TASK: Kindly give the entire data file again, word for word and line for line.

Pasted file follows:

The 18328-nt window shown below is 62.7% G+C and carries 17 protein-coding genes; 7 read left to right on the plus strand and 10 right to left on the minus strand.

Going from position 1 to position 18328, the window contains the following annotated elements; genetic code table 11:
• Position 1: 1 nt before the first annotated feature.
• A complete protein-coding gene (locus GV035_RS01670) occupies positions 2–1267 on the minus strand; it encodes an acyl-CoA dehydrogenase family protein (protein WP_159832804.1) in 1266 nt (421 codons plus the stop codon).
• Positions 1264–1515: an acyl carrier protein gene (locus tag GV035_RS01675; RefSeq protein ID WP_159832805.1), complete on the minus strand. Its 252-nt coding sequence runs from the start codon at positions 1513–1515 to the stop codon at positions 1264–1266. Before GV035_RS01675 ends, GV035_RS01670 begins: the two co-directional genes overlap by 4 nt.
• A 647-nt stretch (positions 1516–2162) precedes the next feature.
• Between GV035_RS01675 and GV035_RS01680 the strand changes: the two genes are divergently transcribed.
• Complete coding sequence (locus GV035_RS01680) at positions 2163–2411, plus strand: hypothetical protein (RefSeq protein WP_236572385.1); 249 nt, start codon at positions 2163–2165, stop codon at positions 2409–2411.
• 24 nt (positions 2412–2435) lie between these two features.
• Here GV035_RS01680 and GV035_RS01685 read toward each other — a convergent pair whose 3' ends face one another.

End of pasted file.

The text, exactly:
The 18328-nt window shown below is 62.7% G+C and carries 17 protein-coding genes; 7 read left to right on the plus strand and 10 right to left on the minus strand.

Going from position 1 to position 18328, the window contains the following annotated elements; genetic code table 11:
• Position 1: 1 nt before the first annotated feature.
• A complete protein-coding gene (locus GV035_RS01670) occupies positions 2–1267 on the minus strand; it encodes an acyl-CoA dehydrogenase family protein (protein WP_159832804.1) in 1266 nt (421 codons plus the stop codon).
• Positions 1264–1515: an acyl carrier protein gene (locus tag GV035_RS01675; RefSeq protein ID WP_159832805.1), complete on the minus strand. Its 252-nt coding sequence runs from the start codon at positions 1513–1515 to the stop codon at positions 1264–1266. Before GV035_RS01675 ends, GV035_RS01670 begins: the two co-directional genes overlap by 4 nt.
• A 647-nt stretch (positions 1516–2162) precedes the next feature.
• Between GV035_RS01675 and GV035_RS01680 the strand changes: the two genes are divergently transcribed.
• Complete coding sequence (locus GV035_RS01680) at positions 2163–2411, plus strand: hypothetical protein (RefSeq protein WP_236572385.1); 249 nt, start codon at positions 2163–2165, stop codon at positions 2409–2411.
• 24 nt (positions 2412–2435) lie between these two features.
• Here GV035_RS01680 and GV035_RS01685 read toward each other — a convergent pair whose 3' ends face one another.